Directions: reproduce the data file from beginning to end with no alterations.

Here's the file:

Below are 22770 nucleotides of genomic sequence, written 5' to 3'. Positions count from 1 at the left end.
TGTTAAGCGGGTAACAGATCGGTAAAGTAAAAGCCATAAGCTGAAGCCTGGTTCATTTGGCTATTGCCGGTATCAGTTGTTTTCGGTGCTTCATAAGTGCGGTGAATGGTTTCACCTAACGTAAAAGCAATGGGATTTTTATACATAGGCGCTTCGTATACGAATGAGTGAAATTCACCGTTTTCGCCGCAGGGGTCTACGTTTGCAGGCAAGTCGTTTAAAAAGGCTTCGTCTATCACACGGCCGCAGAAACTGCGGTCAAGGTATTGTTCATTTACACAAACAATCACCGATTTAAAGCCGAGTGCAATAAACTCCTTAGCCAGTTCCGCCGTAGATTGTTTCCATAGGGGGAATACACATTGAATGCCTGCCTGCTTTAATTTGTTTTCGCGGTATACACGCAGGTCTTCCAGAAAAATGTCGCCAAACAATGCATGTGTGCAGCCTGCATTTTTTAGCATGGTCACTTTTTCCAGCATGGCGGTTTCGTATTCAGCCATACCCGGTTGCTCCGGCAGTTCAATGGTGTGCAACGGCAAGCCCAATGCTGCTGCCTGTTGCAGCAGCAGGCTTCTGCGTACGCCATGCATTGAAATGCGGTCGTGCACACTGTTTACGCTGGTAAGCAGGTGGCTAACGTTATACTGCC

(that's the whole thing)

Below are 22770 nucleotides of genomic sequence, written 5' to 3'. Positions count from 1 at the left end.
TGTTAAGCGGGTAACAGATCGGTAAAGTAAAAGCCATAAGCTGAAGCCTGGTTCATTTGGCTATTGCCGGTATCAGTTGTTTTCGGTGCTTCATAAGTGCGGTGAATGGTTTCACCTAACGTAAAAGCAATGGGATTTTTATACATAGGCGCTTCGTATACGAATGAGTGAAATTCACCGTTTTCGCCGCAGGGGTCTACGTTTGCAGGCAAGTCGTTTAAAAAGGCTTCGTCTATCACACGGCCGCAGAAACTGCGGTCAAGGTATTGTTCATTTACACAAACAATCACCGATTTAAAGCCGAGTGCAATAAACTCCTTAGCCAGTTCCGCCGTAGATTGTTTCCATAGGGGGAATACACATTGAATGCCTGCCTGCTTTAATTTGTTTTCGCGGTATACACGCAGGTCTTCCAGAAAAATGTCGCCAAACAATGCATGTGTGCAGCCTGCATTTTTTAGCATGGTCACTTTTTCCAGCATGGCGGTTTCGTATTCAGCCATACCCGGTTGCTCCGGCAGTTCAATGGTGTGCAACGGCAAGCCCAATGCTGCTGCCTGTTGCAGCAGCAGGCTTCTGCGTACGCCATGCATTGAAATGCGGTCGTGCACACTGTTTACGCTGGTAAGCAGGTGGCTAACGTTATACTGCC